4. Writing your Base Resume - I recommend you write a base resume to help you get a solid grasp of the direction you want to head with your career. This post discusses an approach I take to doing this.
  5. Build your Portfolio - By providing a portfolio of your work, you not only tell the person or company you are interviewing with that you are awesome, but you give them examples of your work so that they can investigate it for themselves.
  6. Practicing InterviewingWith this post, we talk about some methods you can use to practice interviewing.
  7. Picking the Companies to interview - In this post, we’ll talk about picking the right companies to interview with so that you know how to tailor your resume.
  8. How to prepare for an interview - While you are waiting for companies to respond back asking for interviews, you should be breaking apart the job descriptions even further and writing down examples of work you’ve done previously to satisfy each requirement that they are listing. You should be also boning up on the basics of your potential job and the theory behind it.
  9. (You are here) Common Interview Questions and Answers - You’ve made it this far and you’re starting to interview with companies. During each interview, you want to ask 3 specific questions which I’ll cover later in this article.
  10. Accepting a Job Offer - At the end of the interview process with each company, one of two (obvious) things will happen: rejection or acceptance. I’ll discuss how to deal with each one of them and where to go from there.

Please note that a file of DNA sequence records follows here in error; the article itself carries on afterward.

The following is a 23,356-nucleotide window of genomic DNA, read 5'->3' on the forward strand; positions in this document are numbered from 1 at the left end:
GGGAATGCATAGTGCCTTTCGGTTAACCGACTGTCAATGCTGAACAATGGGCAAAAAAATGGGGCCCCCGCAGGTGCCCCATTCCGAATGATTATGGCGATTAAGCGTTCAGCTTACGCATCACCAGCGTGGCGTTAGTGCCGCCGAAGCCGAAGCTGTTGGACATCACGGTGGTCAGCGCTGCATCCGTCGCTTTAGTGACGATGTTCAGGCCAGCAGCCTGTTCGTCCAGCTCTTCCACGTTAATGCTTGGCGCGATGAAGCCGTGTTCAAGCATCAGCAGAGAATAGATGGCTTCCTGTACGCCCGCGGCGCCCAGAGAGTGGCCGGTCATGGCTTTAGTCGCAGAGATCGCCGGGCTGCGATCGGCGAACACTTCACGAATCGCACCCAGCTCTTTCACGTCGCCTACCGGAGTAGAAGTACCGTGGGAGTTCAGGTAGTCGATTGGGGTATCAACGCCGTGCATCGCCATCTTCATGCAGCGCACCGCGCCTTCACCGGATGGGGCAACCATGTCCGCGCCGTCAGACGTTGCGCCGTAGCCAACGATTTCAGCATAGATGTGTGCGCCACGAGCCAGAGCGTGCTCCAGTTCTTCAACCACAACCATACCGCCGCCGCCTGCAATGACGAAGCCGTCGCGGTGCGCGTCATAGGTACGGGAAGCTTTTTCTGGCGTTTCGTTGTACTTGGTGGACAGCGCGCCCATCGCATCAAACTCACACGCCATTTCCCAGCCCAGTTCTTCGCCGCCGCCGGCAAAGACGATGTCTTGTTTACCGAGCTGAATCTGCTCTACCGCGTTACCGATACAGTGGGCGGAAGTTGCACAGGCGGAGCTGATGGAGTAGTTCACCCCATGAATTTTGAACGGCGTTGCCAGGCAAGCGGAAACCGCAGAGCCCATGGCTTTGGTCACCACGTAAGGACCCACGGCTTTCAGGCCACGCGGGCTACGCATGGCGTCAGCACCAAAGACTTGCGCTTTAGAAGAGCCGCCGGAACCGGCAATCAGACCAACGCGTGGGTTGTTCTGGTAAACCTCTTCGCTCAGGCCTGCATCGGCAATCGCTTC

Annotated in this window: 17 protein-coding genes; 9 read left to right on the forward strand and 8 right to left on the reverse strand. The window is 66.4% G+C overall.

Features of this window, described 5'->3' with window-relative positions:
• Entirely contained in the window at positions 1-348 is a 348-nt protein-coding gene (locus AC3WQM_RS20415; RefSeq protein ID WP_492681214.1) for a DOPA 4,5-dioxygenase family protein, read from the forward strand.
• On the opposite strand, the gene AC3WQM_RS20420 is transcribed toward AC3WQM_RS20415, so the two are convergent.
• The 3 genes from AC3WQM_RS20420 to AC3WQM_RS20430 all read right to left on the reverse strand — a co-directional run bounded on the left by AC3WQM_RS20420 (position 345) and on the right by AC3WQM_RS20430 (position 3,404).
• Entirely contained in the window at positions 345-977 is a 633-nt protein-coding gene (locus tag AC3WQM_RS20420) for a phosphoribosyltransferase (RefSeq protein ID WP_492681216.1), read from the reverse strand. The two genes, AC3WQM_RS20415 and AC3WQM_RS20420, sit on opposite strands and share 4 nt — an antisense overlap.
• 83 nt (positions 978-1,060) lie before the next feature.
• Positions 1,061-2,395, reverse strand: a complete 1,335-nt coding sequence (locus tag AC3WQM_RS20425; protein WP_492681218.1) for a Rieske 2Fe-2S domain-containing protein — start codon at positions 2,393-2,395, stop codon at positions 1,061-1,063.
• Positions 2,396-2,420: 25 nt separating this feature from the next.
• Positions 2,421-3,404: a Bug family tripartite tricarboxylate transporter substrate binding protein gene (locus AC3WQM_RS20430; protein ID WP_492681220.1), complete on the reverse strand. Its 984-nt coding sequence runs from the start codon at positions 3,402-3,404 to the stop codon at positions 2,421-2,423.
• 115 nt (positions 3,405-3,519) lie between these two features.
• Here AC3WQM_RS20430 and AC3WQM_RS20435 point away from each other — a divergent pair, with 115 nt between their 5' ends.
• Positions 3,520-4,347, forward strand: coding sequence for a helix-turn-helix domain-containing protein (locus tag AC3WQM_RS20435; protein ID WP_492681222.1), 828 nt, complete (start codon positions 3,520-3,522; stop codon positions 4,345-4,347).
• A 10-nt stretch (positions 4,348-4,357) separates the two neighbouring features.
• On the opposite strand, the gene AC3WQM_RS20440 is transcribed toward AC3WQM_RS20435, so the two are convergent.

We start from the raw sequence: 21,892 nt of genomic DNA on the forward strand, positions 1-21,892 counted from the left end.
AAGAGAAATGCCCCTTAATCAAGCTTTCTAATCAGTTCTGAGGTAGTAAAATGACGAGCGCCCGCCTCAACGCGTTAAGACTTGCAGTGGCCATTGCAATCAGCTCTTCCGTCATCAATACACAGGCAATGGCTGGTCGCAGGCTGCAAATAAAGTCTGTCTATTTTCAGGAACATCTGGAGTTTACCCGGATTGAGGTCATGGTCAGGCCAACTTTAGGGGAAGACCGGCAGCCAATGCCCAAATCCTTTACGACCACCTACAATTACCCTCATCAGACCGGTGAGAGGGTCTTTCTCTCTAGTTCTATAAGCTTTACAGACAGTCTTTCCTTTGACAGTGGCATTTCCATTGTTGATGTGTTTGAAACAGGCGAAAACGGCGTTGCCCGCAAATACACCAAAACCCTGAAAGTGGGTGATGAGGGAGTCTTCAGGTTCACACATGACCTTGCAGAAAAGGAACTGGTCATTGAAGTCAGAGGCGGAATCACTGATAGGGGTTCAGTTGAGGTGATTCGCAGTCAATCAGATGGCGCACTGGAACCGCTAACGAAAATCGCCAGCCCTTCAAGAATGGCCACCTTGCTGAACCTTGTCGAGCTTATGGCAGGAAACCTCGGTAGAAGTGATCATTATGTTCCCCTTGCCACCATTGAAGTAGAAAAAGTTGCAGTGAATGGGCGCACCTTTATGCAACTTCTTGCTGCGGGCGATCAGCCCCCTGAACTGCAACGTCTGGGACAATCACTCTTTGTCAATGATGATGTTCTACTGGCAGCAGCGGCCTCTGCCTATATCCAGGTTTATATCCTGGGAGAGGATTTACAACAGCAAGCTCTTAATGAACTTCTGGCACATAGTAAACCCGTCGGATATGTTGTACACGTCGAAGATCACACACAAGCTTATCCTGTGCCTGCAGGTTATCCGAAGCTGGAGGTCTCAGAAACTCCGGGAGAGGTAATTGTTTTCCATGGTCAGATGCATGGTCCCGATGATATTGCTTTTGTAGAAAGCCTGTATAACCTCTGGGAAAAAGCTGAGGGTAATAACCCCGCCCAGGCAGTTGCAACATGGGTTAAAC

Comments

  1. says

    Nice article!

    One question that is quite important and asked at almost every interview is left out: “What do you know about the company?”

    And in many cases I wouldn’t worry about the leadership skills question as it’s rarely asked for lower level positions. (But if you have those skills then all the better, and I would definitely mention them at some point in the interview.)

    • Jarrett Coggin says

      László, you bring up a couple of really great points. The question you mention is asked quite often. I’ll be updating this article to include that questions, as well as some other questions that I’ve found to be asked quite frequently as well.

      I primarily brought up the leadership questions as I’m aiming for my audience to at least be thinking about these things at low-level positions so they can start identifying areas of opportunity to flex their muscles in these areas to get this experience. It also helps when brainstorming how you could approach telling stories about the different projects you’ve worked on.